soblue 2. The variable turn order can create some down time
I am used to playing two-player games with very little down time. Basically, by the time I've figured out what I'm doing on my turn, my turn is already here. Always. In Aeon's End, turn order is variable. And, as cool and unusual and unpredictable and awesome as that is, it can create some unusual down time. It can happen that you get a double turn and then don't get to do anything for another 4-8 turns. Of course, turns are quick and even nemesis actions and effects are relatively easy to administer, but all the upkeep/waiting business takes a bit longer than I would like. That said, I think the variable turn order is worth the extra down time. Just be aware that the game can feel a little slow at times and may be best at lower player counts.

soblue 3. The game can be easy or impossible depending on the interaction between the market cards, characters, and nemesis in play
This is a criticism that can be lodged against pretty much any co-operative game. A large number of random elements are inherently necessary in co-ops due to the fact that they demand a random "AI" for the players to fight.

Perhaps the fact that some characters and cards are particularly well suited to fighting certain nemeses leads me to believe that there are some "optimal" and some "impossible" setups for each nemesis. Perhaps I'm mistaken, but this, combined with the fact that every game we have won has come down to the wire leads me to suspect that the stars can align for or against you particularly strongly in this game.

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Final Word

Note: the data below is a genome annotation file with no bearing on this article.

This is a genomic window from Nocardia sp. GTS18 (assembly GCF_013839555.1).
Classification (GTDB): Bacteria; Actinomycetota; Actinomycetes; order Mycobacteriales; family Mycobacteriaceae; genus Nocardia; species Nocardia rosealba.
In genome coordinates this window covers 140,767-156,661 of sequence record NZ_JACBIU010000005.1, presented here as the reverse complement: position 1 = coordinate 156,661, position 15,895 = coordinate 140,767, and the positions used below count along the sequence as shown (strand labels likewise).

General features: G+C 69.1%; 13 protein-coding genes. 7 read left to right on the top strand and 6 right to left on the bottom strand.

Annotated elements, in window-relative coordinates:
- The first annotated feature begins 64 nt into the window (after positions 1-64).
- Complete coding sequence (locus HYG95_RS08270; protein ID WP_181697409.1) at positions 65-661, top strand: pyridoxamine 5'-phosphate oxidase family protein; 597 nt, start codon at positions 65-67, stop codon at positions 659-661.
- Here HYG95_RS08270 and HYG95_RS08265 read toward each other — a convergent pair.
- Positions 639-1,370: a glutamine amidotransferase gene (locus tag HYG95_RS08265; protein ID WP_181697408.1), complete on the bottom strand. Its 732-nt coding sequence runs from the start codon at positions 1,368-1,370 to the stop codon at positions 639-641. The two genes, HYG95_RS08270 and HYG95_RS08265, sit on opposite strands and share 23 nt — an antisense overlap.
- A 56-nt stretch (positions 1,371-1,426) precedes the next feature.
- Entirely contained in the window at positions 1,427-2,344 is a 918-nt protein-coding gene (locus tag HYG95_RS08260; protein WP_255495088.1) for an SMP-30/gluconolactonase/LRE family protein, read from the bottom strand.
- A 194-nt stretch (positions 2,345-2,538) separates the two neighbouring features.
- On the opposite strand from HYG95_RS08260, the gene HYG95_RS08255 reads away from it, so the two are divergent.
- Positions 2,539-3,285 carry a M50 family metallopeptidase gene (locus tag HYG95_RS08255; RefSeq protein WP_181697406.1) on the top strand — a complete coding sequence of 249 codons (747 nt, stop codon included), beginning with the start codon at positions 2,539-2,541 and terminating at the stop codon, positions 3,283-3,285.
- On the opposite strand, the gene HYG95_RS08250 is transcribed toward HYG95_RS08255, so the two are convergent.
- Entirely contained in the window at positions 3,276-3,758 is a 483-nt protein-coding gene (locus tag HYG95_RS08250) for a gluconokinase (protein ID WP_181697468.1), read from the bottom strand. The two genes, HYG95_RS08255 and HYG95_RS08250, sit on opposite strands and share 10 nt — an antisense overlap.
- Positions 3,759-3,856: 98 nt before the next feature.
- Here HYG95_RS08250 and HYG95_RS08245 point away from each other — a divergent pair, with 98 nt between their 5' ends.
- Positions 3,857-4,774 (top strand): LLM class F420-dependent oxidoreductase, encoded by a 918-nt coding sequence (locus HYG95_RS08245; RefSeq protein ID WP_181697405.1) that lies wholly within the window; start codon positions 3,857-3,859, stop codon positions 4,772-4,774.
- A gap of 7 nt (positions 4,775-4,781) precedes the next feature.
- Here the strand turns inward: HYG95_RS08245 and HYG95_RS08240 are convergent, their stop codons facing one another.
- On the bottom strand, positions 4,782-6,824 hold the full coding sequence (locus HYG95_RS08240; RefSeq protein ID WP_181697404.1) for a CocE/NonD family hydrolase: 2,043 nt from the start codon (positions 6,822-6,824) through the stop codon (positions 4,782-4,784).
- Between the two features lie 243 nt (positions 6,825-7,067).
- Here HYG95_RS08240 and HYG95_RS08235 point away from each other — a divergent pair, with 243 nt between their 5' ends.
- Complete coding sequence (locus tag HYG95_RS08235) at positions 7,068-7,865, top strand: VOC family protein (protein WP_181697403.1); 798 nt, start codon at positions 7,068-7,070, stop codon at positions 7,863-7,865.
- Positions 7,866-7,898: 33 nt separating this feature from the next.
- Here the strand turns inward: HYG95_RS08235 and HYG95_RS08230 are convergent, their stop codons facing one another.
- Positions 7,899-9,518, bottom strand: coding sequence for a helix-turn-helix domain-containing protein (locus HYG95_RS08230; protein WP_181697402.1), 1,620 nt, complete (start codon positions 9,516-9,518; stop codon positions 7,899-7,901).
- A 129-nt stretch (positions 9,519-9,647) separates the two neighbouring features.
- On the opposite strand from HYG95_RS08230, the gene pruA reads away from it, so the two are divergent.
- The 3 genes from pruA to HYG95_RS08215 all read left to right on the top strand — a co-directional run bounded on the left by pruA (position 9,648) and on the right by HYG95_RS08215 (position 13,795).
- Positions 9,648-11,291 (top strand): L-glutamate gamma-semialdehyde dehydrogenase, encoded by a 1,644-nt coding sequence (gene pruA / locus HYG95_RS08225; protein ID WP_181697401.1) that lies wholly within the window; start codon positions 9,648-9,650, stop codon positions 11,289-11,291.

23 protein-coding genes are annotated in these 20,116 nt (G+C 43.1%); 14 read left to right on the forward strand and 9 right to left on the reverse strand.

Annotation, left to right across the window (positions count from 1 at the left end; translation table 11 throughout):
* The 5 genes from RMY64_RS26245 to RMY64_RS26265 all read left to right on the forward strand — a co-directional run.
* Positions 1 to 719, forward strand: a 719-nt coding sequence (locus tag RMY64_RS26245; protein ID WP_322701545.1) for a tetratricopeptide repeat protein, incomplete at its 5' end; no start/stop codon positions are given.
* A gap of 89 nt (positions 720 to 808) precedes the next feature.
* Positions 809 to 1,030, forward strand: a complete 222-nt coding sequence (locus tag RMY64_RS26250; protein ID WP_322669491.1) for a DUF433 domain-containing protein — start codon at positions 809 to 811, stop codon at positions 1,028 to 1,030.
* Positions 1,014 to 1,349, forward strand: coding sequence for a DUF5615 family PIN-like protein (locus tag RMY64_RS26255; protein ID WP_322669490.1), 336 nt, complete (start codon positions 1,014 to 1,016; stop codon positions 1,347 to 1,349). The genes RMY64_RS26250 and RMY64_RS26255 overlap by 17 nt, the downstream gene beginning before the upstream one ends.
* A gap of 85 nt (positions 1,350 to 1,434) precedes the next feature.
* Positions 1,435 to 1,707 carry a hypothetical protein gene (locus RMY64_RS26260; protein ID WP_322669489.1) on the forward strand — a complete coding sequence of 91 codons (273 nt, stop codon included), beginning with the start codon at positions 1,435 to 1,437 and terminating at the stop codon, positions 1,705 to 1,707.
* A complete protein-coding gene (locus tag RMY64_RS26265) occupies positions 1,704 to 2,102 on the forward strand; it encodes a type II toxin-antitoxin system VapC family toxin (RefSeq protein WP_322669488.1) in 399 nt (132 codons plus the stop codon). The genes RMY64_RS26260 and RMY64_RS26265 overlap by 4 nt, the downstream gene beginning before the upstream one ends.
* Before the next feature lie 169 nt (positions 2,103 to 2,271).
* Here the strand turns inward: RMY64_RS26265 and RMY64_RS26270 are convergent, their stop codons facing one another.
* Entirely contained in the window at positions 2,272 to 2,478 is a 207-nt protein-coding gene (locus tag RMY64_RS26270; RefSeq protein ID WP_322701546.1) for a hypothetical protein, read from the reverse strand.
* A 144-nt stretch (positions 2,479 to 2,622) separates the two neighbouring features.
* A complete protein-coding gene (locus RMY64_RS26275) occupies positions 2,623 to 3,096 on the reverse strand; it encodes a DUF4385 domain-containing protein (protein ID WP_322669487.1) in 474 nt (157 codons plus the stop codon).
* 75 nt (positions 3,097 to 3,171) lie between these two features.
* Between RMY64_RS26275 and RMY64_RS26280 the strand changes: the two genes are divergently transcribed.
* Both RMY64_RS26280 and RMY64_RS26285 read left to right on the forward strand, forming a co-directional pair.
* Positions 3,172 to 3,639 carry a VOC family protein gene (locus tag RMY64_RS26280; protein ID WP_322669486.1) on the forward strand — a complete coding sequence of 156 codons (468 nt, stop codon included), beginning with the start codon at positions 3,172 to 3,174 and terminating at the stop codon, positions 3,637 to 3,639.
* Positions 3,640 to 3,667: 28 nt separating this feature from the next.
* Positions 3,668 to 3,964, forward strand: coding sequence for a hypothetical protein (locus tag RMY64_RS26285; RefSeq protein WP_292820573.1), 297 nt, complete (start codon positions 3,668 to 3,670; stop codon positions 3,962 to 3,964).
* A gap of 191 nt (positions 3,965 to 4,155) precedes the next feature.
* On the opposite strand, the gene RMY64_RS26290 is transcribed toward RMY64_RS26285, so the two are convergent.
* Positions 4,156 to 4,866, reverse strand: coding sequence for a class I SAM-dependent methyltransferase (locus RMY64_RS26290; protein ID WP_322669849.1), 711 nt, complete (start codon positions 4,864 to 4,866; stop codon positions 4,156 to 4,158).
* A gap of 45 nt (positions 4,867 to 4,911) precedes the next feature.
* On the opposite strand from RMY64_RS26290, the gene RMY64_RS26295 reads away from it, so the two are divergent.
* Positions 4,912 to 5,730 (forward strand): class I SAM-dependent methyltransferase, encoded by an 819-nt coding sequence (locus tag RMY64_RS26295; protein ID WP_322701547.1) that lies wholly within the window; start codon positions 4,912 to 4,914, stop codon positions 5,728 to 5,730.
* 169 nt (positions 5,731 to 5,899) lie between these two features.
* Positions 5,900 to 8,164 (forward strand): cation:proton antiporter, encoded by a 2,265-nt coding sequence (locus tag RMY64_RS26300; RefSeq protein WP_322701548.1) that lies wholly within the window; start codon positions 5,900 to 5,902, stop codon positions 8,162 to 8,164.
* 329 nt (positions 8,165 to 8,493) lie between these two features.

It would be understatement to say that I had high expectations for Aeon's End. Fortunately, my expectations were met. And exceeded. Aeon's End is a tense, challenging, highly replayable, and intensely satisfying co-op puzzle. Right now, it sits atop my list of gaming obsessions, as I continue to pull it out to try all the various character and monster combinations and take down the baddest of baddies! If you're a fan of deck-building co-ops or co-ops in general, Aeon's End is a must!

MINA'S LOVE METER heart heart heart heart LOTS OF LOVE


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Box!

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Five days of Aeon's End together at last!


***




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The Overview


Lanterns is an abstract tile-laying game in which you are tasked with decorating the palace lake with floating lanterns! The game starts with one lake tile in play and you start with 3 lake tiles in hand.

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Each turn, you
1) may exchange one of your lantern cards for another from the supply by using 2 favor tokens,
2) may make a dedication by exchanging lantern cards in your supply for point tokens (scoring tile options include four of a kind, three pairs, and seven unique lantern cards), and
3) must place a lake tile from your hand adjacent to an existing lake tile. You get a matching bonus if you match the color of any side of your newly placed lake tile to that of an adjacent one. This bonus comes in the form of a lantern card of that color. You also get a favor token if the matching adjacent lake tile has a platform on it.
4) Finally, EACH PLAYER gets a lantern card of the color facing them.

The game ends once the stack of tiles runs out and the player who has accumulated the most points wins!

The expansion gives you a few more options in the form of:
1. Pavilions
When playing with the expansion, each player receives a set of pavilions in their color and the Emperor's pavilion is positioned on the starting tile at the start of the game.

The pavilions act like the platforms on the base game lake tiles, but instead of favor tokens, you get gift tokens, which you can later use to activate Emperor card actions.